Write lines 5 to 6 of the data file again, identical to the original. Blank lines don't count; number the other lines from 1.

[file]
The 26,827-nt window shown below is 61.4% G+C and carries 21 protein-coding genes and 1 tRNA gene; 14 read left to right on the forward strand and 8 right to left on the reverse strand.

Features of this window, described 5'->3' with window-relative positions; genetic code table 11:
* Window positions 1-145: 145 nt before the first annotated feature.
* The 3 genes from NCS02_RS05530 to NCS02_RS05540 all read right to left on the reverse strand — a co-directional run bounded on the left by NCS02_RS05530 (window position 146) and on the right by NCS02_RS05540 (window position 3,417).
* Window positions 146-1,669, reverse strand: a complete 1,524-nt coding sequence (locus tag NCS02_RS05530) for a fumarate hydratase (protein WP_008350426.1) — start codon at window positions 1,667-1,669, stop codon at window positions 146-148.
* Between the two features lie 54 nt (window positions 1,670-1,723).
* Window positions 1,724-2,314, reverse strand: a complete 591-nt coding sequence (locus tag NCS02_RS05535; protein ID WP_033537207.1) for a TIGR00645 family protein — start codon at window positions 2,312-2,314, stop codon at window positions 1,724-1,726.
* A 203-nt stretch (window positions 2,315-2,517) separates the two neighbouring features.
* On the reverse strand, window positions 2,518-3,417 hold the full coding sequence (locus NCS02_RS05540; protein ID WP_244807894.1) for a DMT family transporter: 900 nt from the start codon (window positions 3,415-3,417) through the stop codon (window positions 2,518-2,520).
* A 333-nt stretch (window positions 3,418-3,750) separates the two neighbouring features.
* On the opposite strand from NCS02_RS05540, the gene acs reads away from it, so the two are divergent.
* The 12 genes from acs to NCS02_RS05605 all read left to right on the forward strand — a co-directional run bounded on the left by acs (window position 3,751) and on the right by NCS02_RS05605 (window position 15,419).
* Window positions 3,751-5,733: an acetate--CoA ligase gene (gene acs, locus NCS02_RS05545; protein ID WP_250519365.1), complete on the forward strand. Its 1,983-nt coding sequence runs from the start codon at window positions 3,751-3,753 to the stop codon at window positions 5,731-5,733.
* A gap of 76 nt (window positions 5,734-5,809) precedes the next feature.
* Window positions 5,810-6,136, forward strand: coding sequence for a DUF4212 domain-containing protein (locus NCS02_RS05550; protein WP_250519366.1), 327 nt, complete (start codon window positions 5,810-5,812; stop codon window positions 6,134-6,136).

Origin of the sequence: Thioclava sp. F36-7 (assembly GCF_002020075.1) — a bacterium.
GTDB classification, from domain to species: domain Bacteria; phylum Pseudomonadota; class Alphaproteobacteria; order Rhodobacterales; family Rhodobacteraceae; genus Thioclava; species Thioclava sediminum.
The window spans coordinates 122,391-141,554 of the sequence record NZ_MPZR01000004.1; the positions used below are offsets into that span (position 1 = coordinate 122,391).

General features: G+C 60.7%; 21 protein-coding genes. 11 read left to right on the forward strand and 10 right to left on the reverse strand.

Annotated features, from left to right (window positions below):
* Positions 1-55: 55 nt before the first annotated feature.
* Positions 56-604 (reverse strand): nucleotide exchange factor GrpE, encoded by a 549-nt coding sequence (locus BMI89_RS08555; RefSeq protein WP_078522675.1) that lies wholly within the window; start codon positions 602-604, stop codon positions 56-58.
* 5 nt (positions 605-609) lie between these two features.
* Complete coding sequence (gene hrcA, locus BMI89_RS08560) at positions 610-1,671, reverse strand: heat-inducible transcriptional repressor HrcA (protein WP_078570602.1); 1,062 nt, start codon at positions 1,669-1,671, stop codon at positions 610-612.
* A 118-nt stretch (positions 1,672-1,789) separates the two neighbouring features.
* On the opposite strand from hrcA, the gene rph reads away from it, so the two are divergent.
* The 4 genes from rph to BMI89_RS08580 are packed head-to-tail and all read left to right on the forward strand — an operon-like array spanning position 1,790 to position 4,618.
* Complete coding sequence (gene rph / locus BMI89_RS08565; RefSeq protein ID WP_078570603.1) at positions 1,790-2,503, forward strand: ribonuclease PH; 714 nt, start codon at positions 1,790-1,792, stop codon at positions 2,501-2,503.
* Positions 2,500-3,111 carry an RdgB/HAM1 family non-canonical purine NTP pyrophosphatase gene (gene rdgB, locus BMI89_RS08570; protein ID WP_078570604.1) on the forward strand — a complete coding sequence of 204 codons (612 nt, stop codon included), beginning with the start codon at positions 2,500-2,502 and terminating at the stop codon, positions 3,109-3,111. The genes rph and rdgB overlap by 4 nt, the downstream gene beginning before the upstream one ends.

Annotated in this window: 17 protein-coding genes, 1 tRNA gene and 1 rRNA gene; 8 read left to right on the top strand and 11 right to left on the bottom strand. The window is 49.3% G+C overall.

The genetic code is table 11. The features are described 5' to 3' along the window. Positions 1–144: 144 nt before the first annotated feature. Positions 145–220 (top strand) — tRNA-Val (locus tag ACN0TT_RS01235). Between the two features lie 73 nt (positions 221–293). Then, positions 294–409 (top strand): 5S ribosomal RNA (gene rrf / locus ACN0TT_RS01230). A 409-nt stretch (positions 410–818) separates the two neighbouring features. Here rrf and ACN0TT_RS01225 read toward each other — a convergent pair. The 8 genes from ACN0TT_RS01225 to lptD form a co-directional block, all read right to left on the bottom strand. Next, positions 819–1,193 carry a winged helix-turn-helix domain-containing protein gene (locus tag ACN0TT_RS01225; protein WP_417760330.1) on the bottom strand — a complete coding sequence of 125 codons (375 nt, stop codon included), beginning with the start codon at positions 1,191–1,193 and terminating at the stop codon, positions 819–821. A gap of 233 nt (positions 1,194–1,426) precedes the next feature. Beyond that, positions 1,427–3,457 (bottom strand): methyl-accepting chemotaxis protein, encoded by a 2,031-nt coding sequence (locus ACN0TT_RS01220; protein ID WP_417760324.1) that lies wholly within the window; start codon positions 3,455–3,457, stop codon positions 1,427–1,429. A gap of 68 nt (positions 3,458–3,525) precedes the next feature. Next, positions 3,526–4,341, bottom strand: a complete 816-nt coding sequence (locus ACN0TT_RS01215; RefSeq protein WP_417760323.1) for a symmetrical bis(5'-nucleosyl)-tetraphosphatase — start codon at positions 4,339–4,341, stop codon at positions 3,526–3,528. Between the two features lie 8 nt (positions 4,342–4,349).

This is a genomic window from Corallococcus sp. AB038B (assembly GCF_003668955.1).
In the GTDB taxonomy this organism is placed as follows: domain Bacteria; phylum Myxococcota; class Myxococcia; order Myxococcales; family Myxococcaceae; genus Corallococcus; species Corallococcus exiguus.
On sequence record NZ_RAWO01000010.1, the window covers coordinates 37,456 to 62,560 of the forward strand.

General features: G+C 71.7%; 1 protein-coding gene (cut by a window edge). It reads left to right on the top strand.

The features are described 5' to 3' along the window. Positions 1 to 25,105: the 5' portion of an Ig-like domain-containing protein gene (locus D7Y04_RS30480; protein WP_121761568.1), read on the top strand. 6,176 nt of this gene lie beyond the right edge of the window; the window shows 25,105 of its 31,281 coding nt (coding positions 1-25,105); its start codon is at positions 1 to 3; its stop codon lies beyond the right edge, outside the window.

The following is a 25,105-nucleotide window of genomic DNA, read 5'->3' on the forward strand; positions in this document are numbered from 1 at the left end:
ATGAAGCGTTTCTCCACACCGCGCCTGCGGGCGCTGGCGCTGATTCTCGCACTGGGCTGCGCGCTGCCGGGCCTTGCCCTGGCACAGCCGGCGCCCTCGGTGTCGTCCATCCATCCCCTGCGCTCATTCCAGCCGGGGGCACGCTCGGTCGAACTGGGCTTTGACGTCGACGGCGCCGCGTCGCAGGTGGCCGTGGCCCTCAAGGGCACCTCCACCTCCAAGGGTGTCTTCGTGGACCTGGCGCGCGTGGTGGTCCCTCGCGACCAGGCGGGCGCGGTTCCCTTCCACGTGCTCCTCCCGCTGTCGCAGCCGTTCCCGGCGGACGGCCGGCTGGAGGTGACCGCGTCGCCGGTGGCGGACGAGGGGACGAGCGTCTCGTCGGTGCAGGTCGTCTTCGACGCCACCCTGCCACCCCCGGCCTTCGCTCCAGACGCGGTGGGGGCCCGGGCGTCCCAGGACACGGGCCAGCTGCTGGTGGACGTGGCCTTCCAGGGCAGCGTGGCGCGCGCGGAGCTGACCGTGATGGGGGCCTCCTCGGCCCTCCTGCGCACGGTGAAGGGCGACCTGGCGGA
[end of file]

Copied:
* Window positions 146-1,669, reverse strand: a complete 1,524-nt coding sequence (locus tag NCS02_RS05530) for a fumarate hydratase (protein WP_008350426.1) — start codon at window positions 1,667-1,669, stop codon at window positions 146-148.
* Between the two features lie 54 nt (window positions 1,670-1,723).